She was impressed by the experimentation she found there and yearned for a way to bring the techniques she learned there to tradition bound, Bible based Sunday School. Fahs was convinced small children could get little out Bible study until they were old enough to really grasp the concepts of history in their early teen years. Instead she was convinced that children would respond to vivid and detailed stories about people who mattered. Recalling her own obsession with missionaries, she decided that the lives of contemporary foreign missionaries would make excellent study material. Her first book for children, Uganda’s White Man of Work, about a real life missionary was published in 1907.
It was just the first in a long line of books, articles, curriculum guides and worship materials, including finely crafted poetry that would pour from her in the coming decades. It was not easy. Two of her children died, and her ailing husband was often out of the country. Her personal theology became ever more liberal and she looked for new sources for instruction materials for children drawn on the natural sciences, the religions of primitive peoples, and world religions. She wanted to find ways for children to connect with the experiences of life—birth and death, the sun and stars and evolving life on earth and out of that experience begin to develop and articulate their own faith lives.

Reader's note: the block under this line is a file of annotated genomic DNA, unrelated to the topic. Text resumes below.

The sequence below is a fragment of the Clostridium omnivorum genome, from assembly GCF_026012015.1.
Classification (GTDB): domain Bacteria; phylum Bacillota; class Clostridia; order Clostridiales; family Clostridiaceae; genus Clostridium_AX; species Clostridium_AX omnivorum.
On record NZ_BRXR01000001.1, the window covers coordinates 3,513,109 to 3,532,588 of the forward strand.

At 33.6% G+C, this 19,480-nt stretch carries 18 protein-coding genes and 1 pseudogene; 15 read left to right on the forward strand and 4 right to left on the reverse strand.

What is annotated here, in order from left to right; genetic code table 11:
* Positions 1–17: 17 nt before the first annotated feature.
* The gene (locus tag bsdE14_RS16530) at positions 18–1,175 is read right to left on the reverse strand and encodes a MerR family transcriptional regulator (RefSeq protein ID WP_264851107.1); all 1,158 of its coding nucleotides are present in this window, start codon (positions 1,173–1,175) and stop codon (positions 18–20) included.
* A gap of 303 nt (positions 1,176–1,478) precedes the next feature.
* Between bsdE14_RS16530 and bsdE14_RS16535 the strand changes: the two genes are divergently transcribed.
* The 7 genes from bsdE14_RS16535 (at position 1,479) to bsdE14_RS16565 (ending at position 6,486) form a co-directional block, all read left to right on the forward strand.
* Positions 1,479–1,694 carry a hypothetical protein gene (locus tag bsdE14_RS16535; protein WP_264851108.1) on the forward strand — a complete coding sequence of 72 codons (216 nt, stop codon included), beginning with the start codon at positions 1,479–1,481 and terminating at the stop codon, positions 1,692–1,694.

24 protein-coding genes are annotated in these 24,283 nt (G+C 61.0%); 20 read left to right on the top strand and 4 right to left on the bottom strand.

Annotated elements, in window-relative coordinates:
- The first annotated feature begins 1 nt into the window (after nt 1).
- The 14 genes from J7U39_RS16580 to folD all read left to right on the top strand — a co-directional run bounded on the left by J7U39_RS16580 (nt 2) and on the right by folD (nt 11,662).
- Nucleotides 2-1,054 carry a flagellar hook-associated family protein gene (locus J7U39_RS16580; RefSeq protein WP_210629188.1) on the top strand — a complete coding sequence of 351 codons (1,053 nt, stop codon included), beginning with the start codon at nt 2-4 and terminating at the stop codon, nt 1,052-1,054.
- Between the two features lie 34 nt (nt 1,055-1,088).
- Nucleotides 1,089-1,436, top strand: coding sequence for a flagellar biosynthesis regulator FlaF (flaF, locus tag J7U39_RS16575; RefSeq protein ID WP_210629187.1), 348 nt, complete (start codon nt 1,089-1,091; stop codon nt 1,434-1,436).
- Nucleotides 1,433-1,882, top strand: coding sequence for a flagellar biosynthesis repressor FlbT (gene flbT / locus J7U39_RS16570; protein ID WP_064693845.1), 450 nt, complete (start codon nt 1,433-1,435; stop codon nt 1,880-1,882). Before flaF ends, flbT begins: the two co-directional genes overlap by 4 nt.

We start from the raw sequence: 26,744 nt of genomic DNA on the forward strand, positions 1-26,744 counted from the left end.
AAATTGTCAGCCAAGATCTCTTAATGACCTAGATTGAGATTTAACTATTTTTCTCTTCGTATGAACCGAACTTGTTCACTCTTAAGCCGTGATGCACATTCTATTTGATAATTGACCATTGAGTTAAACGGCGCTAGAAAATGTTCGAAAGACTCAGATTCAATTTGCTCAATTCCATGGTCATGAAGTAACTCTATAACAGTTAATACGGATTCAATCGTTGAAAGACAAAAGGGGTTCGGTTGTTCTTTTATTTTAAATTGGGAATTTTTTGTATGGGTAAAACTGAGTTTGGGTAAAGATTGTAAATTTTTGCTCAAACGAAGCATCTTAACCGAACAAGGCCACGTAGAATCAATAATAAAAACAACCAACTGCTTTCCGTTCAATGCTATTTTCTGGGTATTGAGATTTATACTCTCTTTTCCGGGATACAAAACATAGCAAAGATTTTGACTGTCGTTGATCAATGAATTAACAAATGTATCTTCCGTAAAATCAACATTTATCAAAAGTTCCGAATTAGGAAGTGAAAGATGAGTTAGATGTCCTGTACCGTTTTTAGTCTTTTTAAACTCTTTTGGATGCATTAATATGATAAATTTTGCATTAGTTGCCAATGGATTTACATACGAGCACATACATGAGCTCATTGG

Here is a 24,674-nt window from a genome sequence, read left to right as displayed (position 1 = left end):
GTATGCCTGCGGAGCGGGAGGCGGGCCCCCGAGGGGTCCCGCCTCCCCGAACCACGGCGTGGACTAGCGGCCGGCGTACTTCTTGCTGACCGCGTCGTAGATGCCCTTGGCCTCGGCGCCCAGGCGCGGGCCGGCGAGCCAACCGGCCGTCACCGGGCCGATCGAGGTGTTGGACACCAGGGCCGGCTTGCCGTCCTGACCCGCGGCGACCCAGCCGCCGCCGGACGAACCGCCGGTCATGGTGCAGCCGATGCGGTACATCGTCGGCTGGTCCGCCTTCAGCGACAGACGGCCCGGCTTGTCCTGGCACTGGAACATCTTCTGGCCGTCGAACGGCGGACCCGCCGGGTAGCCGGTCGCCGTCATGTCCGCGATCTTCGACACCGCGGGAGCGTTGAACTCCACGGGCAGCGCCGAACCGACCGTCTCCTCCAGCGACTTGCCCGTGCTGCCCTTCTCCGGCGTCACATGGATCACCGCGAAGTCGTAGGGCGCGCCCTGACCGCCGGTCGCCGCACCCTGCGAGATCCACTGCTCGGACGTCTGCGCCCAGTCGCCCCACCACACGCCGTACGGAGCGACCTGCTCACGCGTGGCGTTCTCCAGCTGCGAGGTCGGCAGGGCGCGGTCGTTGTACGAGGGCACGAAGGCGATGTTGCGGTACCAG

She tried to put these theories into practice in a series of jobs as a Sunday School superintendent, but she was frequently at odds with both ministers and parents who demanded a traditional Bible study curriculum, even if they were modernists. In 1933, however, Fahs was invited by the great modernist preacher Harry Emerson Fosdick to head up the Sunday School at his brand new Riverside Church. It was there that she was able, finally, to develop the kind of progressive curriculum for which she became famous.
Unitarian religious education leaders had been following Fahs’s work since in 1928 article How Childish Should a Child’s Religion Be. They were impressed by what they saw. In 1930 she was invited to lead a Unitarian religious education conference at the Isle of Shores. Thus began her blossoming relationship with the denomination that would finally lead her to leave conventional Christianity behind.
In 1937 Fahs was appointed Editor of Children’s Materials for the American Unitarian Association (AUA). She was given a free reign, within the limited budget of the Depression ravaged Association, to completely remake the Beacon religious education curricula. Fahs edited all the resulting New Beacon series and she was frequently the principle co-author.